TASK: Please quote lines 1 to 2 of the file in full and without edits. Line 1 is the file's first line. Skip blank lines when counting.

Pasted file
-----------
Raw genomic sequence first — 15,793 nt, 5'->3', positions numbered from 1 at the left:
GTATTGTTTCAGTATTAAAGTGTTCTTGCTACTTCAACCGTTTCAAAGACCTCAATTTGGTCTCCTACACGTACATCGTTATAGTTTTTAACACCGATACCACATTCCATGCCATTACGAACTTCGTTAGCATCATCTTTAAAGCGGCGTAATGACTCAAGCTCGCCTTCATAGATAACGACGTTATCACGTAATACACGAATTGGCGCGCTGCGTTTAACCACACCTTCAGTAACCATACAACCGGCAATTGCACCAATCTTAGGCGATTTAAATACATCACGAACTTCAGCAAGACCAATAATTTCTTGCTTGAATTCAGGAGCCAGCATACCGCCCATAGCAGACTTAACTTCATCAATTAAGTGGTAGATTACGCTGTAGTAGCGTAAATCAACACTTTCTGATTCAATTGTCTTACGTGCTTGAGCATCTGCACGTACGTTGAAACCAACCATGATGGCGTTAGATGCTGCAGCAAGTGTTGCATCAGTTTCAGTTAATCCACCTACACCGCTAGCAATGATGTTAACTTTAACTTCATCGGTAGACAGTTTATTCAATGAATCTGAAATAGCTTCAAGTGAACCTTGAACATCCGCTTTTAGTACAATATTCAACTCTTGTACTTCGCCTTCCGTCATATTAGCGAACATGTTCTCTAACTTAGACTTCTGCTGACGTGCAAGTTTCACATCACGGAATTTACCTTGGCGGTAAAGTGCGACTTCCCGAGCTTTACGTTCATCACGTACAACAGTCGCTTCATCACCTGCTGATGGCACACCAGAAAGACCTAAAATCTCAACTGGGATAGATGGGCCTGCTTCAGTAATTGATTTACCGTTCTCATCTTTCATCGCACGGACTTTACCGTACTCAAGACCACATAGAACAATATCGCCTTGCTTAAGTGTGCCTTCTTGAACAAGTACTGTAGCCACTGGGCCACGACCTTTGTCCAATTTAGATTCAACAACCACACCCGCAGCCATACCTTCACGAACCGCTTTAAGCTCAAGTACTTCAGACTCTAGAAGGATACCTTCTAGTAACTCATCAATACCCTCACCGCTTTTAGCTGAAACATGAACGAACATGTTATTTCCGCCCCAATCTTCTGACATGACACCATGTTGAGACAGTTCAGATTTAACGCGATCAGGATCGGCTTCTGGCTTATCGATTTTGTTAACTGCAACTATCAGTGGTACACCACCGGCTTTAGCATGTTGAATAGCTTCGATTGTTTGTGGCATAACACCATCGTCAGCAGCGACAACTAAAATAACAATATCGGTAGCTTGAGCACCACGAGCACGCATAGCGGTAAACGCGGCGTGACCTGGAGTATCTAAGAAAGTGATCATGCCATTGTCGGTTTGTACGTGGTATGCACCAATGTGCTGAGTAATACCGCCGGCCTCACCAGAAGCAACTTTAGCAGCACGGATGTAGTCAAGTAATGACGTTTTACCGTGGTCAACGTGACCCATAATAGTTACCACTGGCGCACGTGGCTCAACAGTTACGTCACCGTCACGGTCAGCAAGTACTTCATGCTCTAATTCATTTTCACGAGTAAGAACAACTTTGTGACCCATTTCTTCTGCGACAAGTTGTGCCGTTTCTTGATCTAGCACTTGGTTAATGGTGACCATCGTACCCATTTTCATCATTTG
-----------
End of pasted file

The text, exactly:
Raw genomic sequence first — 15,793 nt, 5'->3', positions numbered from 1 at the left:
GTATTGTTTCAGTATTAAAGTGTTCTTGCTACTTCAACCGTTTCAAAGACCTCAATTTGGTCTCCTACACGTACATCGTTATAGTTTTTAACACCGATACCACATTCCATGCCATTACGAACTTCGTTAGCATCATCTTTAAAGCGGCGTAATGACTCAAGCTCGCCTTCATAGATAACGACGTTATCACGTAATACACGAATTGGCGCGCTGCGTTTAACCACACCTTCAGTAACCATACAACCGGCAATTGCACCAATCTTAGGCGATTTAAATACATCACGAACTTCAGCAAGACCAATAATTTCTTGCTTGAATTCAGGAGCCAGCATACCGCCCATAGCAGACTTAACTTCATCAATTAAGTGGTAGATTACGCTGTAGTAGCGTAAATCAACACTTTCTGATTCAATTGTCTTACGTGCTTGAGCATCTGCACGTACGTTGAAACCAACCATGATGGCGTTAGATGCTGCAGCAAGTGTTGCATCAGTTTCAGTTAATCCACCTACACCGCTAGCAATGATGTTAACTTTAACTTCATCGGTAGACAGTTTATTCAATGAATCTGAAATAGCTTCAAGTGAACCTTGAACATCCGCTTTTAGTACAATATTCAACTCTTGTACTTCGCCTTCCGTCATATTAGCGAACATGTTCTCTAACTTAGACTTCTGCTGACGTGCAAGTTTCACATCACGGAATTTACCTTGGCGGTAAAGTGCGACTTCCCGAGCTTTACGTTCATCACGTACAACAGTCGCTTCATCACCTGCTGATGGCACACCAGAAAGACCTAAAATCTCAACTGGGATAGATGGGCCTGCTTCAGTAATTGATTTACCGTTCTCATCTTTCATCGCACGGACTTTACCGTACTCAAGACCACATAGAACAATATCGCCTTGCTTAAGTGTGCCTTCTTGAACAAGTACTGTAGCCACTGGGCCACGACCTTTGTCCAATTTAGATTCAACAACCACACCCGCAGCCATACCTTCACGAACCGCTTTAAGCTCAAGTACTTCAGACTCTAGAAGGATACCTTCTAGTAACTCATCAATACCCTCACCGCTTTTAGCTGAAACATGAACGAACATGTTATTTCCGCCCCAATCTTCTGACATGACACCATGTTGAGACAGTTCAGATTTAACGCGATCAGGATCGGCTTCTGGCTTATCGATTTTGTTAACTGCAACTATCAGTGGTACACCACCGGCTTTAGCATGTTGAATAGCTTCGATTGTTTGTGGCATAACACCATCGTCAGCAGCGACAACTAAAATAACAATATCGGTAGCTTGAGCACCACGAGCACGCATAGCGGTAAACGCGGCGTGACCTGGAGTATCTAAGAAAGTGATCATGCCATTGTCGGTTTGTACGTGGTATGCACCAATGTGCTGAGTAATACCGCCGGCCTCACCAGAAGCAACTTTAGCAGCACGGATGTAGTCAAGTAATGACGTTTTACCGTGGTCAACGTGACCCATAATAGTTACCACTGGCGCACGTGGCTCAACAGTTACGTCACCGTCACGGTCAGCAAGTACTTCATGCTCTAATTCATTTTCACGAGTAAGAACAACTTTGTGACCCATTTCTTCTGCGACAAGTTGTGCCGTTTCTTGATCTAGCACTTGGTTAATGGTGACCATCGTACCCATTTTCATCATTTG